The Spencer Brewery is adding “Monk’s Reserve Ale,” a new Belgian-style quad to its storied line-up of American-made Trappist beers.
Being America’s only Trappist brewery gives Spencer some unique advantages and some unique challenges when it comes to introducing any new beer. But quads are different – they’re the holy grail of this revered monastic tradition.
Monk’s Reserve Ale (10.2% ABV) is fragrant, robust and full-bodied, mahogany in color and crowned with a dense, tan, frothy head. Its malt-forward profile yields to a warm finish. Pretty much everything you’d expect from one of these beguiling malt monsters.
The team at Craft Beer Cellar headquarters got to learn all about the unique development process firsthand during a visit to the peaceful brewery back in February.
The invitation came from Father Isaac Keeley, who manages the brewery at St. Joseph’s Abbey in Spencer, MA. Outside of beer circles, St. Joseph’s is most famous for its line of delicious Trappist preserves.
The 48th chapter of the Rule of St. Benedict states “for then are they monks in truth, if they live by the work of their hands.” Following this rule, most Trappist monasteries produce goods that are sold to provide income for the monastery.
St. Joseph’s jam and jelly production began in 1965, but beer production didn’t begin until 2014, after four years of planning and discussion among not only the monks at St. Joseph’s but also with the International Trappist Association (ITA), a board of various Trappist monks who vet every product carrying the Trappist name.
Monk’s Reserve found its final form through 13 different recipes, workshopped and debated over three years. Brother Jonah Pociadlo, one of Spencer’s brewers, explained to us how their needs are different from some other brewers.
“We see our work on a much longer trajectory than other breweries,” said Brother Jonah.
“Three years may seem like a long time to bring a new beer to market. But we have to get our beers just right, not only because we want to be happy with what we’re producing, but because we have the reputations of all our other brothers around the world to protect.”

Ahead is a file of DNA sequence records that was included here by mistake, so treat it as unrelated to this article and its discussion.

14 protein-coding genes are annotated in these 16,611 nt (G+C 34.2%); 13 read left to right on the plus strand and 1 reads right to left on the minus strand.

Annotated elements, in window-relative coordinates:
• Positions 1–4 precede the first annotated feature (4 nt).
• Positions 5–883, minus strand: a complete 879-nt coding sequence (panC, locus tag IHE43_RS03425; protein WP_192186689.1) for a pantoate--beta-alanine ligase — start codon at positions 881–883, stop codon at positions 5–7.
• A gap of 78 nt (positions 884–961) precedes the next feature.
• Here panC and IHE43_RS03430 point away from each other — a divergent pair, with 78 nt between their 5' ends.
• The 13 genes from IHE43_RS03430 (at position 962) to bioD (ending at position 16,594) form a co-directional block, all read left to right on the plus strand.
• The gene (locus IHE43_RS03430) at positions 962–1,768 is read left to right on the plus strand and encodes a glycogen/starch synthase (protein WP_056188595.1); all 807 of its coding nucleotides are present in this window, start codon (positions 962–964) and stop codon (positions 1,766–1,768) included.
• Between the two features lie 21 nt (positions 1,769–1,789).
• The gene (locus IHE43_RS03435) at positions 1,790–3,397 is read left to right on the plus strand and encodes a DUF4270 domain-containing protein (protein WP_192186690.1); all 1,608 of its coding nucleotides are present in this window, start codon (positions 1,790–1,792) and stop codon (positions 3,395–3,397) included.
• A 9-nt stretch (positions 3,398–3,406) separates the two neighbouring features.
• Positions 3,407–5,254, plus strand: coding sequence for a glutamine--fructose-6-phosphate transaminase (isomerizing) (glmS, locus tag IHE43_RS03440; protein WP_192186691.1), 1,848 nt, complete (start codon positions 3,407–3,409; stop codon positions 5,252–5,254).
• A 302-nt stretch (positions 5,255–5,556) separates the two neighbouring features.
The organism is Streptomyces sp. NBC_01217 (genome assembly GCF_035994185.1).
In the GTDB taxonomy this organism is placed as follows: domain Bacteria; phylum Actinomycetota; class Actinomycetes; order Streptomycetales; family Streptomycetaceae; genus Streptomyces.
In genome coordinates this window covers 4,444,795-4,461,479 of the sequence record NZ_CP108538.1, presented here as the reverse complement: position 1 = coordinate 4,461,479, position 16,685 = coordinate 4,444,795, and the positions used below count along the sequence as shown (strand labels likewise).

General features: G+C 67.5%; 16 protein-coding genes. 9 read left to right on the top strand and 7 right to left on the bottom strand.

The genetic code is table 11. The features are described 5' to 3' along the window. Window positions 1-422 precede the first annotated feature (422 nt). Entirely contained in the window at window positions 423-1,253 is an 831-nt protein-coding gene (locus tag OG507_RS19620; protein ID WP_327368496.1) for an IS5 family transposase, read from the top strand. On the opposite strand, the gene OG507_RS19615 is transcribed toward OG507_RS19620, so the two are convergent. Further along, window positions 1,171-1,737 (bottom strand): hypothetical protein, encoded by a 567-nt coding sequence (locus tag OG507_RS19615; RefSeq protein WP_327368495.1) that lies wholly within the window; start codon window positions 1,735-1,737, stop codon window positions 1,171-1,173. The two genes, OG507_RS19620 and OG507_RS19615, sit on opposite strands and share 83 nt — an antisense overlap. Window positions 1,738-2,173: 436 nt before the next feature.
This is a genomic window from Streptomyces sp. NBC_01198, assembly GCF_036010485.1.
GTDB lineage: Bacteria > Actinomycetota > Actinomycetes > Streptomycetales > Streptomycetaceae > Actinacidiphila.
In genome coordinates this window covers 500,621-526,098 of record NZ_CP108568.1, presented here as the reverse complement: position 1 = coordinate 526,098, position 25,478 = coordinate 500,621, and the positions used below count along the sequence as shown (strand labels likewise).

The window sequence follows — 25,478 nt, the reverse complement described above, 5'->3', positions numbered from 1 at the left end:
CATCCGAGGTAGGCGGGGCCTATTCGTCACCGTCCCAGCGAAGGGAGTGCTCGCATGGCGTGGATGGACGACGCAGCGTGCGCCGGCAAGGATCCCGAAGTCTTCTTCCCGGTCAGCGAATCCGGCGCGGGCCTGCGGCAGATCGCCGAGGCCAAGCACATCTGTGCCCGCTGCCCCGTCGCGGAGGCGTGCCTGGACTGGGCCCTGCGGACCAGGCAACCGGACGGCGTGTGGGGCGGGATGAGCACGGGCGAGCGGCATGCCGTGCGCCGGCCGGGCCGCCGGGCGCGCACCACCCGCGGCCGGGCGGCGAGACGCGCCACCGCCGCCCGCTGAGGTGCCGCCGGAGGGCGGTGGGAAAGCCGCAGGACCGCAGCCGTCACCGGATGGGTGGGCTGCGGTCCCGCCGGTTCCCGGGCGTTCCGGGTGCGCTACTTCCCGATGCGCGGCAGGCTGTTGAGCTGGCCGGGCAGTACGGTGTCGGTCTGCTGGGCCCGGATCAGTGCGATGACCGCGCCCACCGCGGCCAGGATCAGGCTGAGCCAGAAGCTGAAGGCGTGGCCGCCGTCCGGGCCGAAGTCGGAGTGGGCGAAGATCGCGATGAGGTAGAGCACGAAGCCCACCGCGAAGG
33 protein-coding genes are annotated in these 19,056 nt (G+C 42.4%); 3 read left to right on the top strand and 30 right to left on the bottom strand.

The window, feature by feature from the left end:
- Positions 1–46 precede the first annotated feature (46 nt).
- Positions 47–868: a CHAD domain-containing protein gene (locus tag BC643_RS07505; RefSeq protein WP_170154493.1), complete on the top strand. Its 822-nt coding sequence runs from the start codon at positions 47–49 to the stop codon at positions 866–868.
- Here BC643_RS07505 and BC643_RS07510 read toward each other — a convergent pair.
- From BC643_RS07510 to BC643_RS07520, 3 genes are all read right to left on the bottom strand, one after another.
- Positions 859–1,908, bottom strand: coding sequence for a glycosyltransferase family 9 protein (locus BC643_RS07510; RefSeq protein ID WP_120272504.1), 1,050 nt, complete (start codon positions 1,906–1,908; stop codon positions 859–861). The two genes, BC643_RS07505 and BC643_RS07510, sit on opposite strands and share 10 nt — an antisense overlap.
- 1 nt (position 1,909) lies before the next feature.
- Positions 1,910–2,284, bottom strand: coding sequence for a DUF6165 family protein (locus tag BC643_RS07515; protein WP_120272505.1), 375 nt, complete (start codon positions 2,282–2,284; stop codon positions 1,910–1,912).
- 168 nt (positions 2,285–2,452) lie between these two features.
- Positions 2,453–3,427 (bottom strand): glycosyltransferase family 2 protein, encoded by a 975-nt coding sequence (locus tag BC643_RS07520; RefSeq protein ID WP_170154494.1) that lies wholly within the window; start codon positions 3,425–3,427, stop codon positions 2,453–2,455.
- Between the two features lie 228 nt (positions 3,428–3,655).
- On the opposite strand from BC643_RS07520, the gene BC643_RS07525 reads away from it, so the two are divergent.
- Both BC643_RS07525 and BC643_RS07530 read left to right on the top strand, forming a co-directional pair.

Brother Jonah went on to explain how any new offerings must be approved at quarterly meetings of the ITA before they can be brought to market. However, a recipe must be set before there’s a beer to take for approval, and that was part of Craft Beer Cellar‘s reason for visiting Spencer.
The drive into Spencer’s brewery is very calming. It feels like the brewery is on the end of the farmland property, but the slow long drive in fills you with a sense of peace and calm. Despite its rustic setting, the brewery has all the modern conveniences, bells and whistles. It’s an incredible facility.
After a tour with Brother Jonah and Spencer sales director Marvin Simpson, we sat down at a long table to taste two of the different quad recipes and share our notes and commentary comparing the two. We considered the beers’ combination of flavors and aromas, but also which would be more commercially viable.
The first beer we tried was quite sweet and had a lot of brown sugar flavor, with a subtle background of dark fruits, cola and toasted malt. The second beer was less sweet and, most notably, had an elegant roasted note that wasn’t exactly to style, but really set the beer apart from expectations for a Belgian quad.
After some thoughtful discussion we decided the second beer was the better option, thanked our hosts and went back to headquarters. A recent communique from Father Isaac informed us that the recipe we preferred was the one that has been brought to market as Monk’s Reserve. The first Trappist quad brewed in the US will begin released in the Boston area today. You should be able to find it in all Craft Beer Cellars as the pipeline gets filled, or check our webstores.
Monk’s Reserve will also be available for sampling at the Spencer Brewery Open House on June 24 from 10 a.m. to 4 p.m.
Spencer Trappist beers – which include a Belgian-style blonde ale, German-style pilsner, imperial stout, and the first-ever Trappist-made IPA – are also available in New Hampshire, Michigan, Ohio, Connecticut, France, Belgium, and Spain.